"How many baseball teams can Arizona support?" he said. "You really think any team is going to give up a major media market like Tampa Bay or Miami? I'd call their bluff. If they say they are going to leave, I would say, "Don't let the door hit you in the butt.' "

Craig Sher, a Sembler Co. executive who has advocated for building the Rays a new stadium in the Tampa Bay area, called the bill ludicrous.

The property tax exemption, which lowers the cost of stadium deals, "is a no-brainer," Sher said. "If a public body owns a facility, I can't think of another case where they would have to pay property taxes. You build schools. You build performing art centers that the public doesn't get to vote on. Isolating sports facilities is wrong."

If St. Petersburg or Tampa or any local government wants to hold a referendum before committing public money, that's fine, Sher said. "But let's not mandate a referendum. If we want to keep sports here in our community, mandates like that tend to drive people away. We should do everything we can to keep them here. Not push them away."

Rays executive Michael Kalt declined to comment.

Lawmaker proposes bill to require referendum for sports stadiums 02/18/11 [Last modified: Friday, February 18, 2011 11:11pm]
Photo reprints | Article reprints

© 2017 Tampa Bay Times


Join the discussion: Click to view comments, add yours

  1. In advertising, marketing diversity needs a boost in Tampa Bay, nationally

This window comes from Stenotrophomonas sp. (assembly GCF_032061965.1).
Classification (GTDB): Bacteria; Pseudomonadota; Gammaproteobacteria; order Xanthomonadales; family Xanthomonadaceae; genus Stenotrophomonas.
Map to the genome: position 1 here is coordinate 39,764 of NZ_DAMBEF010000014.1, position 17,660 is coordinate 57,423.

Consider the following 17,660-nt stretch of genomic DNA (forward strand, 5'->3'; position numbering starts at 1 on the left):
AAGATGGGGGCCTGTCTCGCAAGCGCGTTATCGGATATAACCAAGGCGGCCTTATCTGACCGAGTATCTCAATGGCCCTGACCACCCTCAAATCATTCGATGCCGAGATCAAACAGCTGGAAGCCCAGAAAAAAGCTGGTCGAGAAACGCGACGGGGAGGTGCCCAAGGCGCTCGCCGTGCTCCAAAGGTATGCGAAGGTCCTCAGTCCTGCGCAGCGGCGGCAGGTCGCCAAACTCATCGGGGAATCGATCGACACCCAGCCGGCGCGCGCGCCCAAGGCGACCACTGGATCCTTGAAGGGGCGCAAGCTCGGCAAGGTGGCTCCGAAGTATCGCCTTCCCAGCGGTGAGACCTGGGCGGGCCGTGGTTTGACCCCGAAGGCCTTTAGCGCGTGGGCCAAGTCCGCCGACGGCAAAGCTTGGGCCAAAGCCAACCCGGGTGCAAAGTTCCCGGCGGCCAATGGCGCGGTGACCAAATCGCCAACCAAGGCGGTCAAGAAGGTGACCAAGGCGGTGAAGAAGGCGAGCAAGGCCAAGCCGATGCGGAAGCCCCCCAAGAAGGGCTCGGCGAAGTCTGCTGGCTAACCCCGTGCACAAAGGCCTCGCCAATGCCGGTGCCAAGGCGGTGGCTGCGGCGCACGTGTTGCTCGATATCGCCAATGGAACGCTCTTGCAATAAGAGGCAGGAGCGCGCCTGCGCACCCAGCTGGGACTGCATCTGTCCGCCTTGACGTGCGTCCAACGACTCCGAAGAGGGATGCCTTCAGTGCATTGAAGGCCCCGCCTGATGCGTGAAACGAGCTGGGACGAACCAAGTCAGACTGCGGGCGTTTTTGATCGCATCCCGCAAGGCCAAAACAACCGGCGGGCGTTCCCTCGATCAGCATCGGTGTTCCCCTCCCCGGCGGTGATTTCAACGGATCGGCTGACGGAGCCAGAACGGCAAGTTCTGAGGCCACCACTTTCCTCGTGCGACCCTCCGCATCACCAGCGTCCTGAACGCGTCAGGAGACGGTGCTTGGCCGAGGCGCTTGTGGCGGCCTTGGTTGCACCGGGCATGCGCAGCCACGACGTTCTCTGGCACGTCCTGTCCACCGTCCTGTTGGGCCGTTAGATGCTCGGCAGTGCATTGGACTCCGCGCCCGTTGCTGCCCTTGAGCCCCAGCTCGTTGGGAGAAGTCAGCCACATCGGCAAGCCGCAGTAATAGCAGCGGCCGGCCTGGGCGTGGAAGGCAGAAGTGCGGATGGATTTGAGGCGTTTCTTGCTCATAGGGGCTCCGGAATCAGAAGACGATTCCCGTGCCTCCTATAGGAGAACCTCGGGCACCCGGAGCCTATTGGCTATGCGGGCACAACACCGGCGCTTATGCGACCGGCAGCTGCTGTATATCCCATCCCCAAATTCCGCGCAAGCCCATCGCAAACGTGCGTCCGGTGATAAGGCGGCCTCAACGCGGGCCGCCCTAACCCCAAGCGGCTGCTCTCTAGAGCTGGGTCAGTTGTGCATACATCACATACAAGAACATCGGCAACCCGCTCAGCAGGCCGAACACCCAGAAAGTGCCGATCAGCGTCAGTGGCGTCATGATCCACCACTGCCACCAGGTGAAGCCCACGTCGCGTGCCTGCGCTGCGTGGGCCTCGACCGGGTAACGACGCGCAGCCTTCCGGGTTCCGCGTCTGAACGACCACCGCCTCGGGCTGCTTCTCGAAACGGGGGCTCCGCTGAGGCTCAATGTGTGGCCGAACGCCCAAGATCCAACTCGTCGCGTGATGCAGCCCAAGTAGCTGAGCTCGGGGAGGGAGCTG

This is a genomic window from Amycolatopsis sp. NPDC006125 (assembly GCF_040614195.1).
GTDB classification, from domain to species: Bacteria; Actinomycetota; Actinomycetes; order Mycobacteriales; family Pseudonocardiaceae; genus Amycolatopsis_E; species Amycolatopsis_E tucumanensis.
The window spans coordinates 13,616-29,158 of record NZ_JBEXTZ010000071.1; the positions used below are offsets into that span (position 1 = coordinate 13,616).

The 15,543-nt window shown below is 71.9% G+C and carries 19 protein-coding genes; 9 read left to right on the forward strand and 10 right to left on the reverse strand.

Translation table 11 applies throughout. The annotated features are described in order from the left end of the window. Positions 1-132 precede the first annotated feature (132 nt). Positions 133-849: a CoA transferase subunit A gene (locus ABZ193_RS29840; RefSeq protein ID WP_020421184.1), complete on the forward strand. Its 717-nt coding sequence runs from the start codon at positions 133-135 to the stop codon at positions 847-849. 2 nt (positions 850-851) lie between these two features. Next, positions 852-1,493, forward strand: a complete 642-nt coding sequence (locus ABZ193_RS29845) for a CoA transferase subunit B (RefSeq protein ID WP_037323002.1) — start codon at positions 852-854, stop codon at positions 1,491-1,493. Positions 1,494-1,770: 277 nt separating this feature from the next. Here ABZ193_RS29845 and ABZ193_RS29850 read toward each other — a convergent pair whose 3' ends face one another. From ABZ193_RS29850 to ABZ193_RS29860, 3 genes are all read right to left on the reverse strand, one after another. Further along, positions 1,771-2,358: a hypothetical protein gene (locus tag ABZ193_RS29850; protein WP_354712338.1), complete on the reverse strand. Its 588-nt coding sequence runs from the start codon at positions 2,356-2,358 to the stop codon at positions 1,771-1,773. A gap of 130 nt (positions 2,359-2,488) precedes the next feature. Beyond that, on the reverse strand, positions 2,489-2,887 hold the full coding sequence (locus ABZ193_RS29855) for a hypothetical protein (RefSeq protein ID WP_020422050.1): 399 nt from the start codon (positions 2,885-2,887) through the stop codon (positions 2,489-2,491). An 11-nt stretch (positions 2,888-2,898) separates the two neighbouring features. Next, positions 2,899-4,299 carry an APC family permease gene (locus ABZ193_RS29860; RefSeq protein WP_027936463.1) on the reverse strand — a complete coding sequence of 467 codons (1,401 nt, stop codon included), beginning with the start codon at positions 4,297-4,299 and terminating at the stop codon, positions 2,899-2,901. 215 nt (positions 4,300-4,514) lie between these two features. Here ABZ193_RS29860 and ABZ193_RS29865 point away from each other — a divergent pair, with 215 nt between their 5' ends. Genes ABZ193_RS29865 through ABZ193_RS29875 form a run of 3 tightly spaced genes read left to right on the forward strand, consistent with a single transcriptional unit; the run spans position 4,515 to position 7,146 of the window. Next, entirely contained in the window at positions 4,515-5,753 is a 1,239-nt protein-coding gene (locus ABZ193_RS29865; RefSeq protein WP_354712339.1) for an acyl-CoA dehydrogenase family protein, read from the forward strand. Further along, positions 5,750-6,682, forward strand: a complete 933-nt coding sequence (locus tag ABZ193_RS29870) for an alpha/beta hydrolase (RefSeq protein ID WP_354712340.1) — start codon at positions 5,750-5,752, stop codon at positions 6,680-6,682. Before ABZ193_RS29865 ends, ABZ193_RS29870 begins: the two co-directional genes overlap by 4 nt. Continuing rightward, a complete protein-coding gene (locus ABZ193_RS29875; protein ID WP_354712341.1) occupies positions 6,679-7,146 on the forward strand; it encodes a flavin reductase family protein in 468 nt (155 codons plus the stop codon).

TAMPA — Trimeka Benjamin was focused on a career in broadcast journalism when she entered Bethune-Cookman University.

    From left, Swim Digital marketing owner Trimeka Benjamin discusses the broad lack of diversity in advertising and marketing with 22 Squared copywriter Luke Sokolewicz, University of Tampa advertising/PR professor Jennifer Whelihan, Rumbo creative director George Zwierko and Nancy Vaughn of the White Book Agency. The group recently met at The Bunker in Ybor City.
  2. Kushner to testify before two intelligence committees


    WASHINGTON— President Donald Trump's senior adviser and son-in-law Jared Kushner is set to make a second appearance on Capitol Hill — he will speak with the House Intelligence Committee on Tuesday, one day after he is scheduled to speak with Senate Intelligence Committee investigators behind closed doors.

    White House senior adviser Jared Kushner is scheduled to testify before the Senate Intelligence Committee and the House Intelligence Committee. [Associated Press]
  3. Rays blow lead in ninth, lose in 10 to Rangers (w/video)

    The Heater

    ST. PETERSBURG — Rays manager Kevin Cash liked the way Alex Cobb was competing Friday night. He liked the way the hard contact made by the Rangers batters went away after the second or third inning. So as the game headed toward the ninth, there was no doubt in Cash's mind that sending Cobb back to the mound was …

    Rays starter Alex Cobb can hardly believe what just happened as he leaves the game in the ninth after allowing a leadoff double then a tying two-run homer to the Rangers’ Shin-Soo Choo.
  4. Exhumation of Dalí's remains finds his mustache still intact


    FIGUERES, Spain — Forensic experts in Spain have removed hair, nails and two long bones from Salvador Dalí's embalmed remains to aid a court-ordered paternity test that may enable a woman who says she is the surrealist artist's daughter to claim part of Dalí's vast estate.

    Salvador Dal? died in 1989 leaving vast estate.
  5. Sessions discussed Trump campaign-related matters with Russian ambassador, U.S. intelligence intercepts show


    WASHINGTON — Russia's ambassador to Washington told his superiors in Moscow that he discussed campaign-related matters, including policy issues important to Moscow, with Jeff Sessions during the 2016 presidential race, contrary to public assertions by the embattled attorney general, current and former U.S. …

    Attorney General Jeff Sessions recused himself from the Russia investigation after meetings with an ambassador were revealed.